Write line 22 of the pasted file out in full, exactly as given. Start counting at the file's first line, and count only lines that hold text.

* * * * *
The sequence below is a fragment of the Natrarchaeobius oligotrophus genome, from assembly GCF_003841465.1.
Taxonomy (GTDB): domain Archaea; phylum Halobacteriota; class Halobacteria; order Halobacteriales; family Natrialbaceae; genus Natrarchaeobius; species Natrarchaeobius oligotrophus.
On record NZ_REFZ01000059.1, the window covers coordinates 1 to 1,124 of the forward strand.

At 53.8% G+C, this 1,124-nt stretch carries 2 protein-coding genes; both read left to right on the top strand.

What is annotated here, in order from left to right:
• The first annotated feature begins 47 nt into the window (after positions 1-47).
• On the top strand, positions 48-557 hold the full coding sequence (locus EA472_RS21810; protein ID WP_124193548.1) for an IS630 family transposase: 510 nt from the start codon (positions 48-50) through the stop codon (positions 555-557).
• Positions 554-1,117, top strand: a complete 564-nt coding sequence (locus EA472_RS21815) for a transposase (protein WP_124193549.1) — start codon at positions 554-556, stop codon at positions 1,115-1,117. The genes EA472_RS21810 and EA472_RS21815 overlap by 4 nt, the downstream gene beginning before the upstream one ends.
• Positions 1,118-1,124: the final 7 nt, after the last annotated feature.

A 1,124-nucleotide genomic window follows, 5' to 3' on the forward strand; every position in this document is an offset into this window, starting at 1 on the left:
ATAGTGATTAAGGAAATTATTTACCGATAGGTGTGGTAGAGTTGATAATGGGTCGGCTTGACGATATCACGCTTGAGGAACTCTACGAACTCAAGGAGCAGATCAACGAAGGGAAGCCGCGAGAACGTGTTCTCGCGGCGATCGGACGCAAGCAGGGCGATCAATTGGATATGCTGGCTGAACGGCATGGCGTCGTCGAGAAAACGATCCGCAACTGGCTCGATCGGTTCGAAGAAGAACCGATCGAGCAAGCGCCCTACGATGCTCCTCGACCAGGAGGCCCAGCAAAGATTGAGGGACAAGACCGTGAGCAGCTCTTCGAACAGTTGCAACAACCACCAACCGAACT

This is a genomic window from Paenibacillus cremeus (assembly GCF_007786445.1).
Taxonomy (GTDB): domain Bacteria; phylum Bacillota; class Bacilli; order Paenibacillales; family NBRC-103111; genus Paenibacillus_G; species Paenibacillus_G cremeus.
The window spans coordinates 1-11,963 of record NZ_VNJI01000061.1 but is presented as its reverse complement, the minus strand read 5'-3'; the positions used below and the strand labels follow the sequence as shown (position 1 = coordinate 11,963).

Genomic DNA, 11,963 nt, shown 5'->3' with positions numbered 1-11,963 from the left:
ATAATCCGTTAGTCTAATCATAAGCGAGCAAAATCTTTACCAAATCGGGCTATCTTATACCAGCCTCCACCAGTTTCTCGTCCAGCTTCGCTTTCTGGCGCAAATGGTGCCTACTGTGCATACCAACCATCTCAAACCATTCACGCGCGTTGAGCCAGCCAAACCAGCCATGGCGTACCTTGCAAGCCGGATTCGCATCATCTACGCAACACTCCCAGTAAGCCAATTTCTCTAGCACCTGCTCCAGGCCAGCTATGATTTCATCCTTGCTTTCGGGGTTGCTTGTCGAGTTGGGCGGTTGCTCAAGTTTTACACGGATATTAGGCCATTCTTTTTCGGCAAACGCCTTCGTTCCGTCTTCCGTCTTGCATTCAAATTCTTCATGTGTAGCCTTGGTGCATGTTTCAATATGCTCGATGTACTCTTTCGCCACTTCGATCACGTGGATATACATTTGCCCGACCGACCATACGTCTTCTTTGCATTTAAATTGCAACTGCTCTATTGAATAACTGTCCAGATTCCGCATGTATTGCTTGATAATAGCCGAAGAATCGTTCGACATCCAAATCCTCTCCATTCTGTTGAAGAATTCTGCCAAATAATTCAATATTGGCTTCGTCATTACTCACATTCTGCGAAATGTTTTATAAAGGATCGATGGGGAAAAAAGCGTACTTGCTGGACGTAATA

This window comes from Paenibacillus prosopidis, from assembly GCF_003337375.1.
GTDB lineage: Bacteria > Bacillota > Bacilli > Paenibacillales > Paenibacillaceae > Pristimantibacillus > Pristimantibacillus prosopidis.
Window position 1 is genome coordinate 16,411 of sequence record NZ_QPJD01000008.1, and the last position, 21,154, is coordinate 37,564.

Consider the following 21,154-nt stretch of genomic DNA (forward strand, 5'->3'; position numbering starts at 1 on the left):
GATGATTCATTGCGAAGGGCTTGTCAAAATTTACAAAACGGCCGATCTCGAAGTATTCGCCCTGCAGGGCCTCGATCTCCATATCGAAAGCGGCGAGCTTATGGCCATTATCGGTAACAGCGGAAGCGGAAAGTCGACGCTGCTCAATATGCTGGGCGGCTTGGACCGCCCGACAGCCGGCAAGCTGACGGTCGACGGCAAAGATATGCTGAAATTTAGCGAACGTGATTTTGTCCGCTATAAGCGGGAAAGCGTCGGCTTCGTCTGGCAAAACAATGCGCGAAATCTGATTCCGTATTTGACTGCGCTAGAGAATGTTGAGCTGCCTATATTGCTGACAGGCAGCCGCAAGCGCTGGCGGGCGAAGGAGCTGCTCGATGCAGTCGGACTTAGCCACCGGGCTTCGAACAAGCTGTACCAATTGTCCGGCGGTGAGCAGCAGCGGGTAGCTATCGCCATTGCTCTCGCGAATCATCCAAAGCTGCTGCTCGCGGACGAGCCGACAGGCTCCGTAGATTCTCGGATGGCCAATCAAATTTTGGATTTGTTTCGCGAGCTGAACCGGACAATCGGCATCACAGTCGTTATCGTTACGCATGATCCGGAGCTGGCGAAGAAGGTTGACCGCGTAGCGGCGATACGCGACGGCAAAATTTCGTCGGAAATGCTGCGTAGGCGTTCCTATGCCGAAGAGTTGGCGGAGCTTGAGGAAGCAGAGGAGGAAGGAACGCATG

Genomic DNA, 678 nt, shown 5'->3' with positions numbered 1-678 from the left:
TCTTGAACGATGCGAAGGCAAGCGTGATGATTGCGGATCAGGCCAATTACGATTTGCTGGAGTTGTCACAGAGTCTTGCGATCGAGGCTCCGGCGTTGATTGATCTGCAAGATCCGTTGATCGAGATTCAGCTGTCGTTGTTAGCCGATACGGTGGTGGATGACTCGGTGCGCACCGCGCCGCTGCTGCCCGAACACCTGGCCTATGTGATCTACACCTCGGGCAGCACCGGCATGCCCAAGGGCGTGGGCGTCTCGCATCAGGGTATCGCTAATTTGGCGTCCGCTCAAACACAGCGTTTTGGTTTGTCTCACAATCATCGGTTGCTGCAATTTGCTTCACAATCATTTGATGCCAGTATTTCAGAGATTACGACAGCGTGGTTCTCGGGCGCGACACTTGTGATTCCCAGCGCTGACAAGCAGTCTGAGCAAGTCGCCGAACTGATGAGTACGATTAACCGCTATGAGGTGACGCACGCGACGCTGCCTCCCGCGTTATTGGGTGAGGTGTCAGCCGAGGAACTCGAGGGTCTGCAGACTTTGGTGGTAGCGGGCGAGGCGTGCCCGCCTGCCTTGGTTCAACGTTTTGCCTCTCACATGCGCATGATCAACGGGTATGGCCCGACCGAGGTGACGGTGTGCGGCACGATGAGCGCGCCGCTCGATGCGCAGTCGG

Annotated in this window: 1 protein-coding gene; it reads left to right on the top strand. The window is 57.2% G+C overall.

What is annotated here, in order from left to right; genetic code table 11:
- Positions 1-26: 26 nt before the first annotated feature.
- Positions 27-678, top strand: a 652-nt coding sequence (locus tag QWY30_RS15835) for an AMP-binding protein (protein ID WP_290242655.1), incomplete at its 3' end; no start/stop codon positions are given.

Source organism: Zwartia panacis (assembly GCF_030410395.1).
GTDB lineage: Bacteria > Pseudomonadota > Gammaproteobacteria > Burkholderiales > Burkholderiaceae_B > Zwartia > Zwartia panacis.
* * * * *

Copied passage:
Genomic DNA, 678 nt, shown 5'->3' with positions numbered 1-678 from the left: